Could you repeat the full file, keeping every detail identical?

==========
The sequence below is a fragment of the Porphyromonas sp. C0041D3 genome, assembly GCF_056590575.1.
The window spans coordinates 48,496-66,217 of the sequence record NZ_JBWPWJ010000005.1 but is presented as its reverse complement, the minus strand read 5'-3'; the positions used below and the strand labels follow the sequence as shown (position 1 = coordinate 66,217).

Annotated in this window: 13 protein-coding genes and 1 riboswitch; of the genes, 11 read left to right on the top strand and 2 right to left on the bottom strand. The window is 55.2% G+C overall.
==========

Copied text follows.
The sequence below is a fragment of the Porphyromonas sp. C0041D3 genome, assembly GCF_056590575.1.
The window spans coordinates 48,496-66,217 of the sequence record NZ_JBWPWJ010000005.1 but is presented as its reverse complement, the minus strand read 5'-3'; the positions used below and the strand labels follow the sequence as shown (position 1 = coordinate 66,217).

Annotated in this window: 13 protein-coding genes and 1 riboswitch; of the genes, 11 read left to right on the top strand and 2 right to left on the bottom strand. The window is 55.2% G+C overall.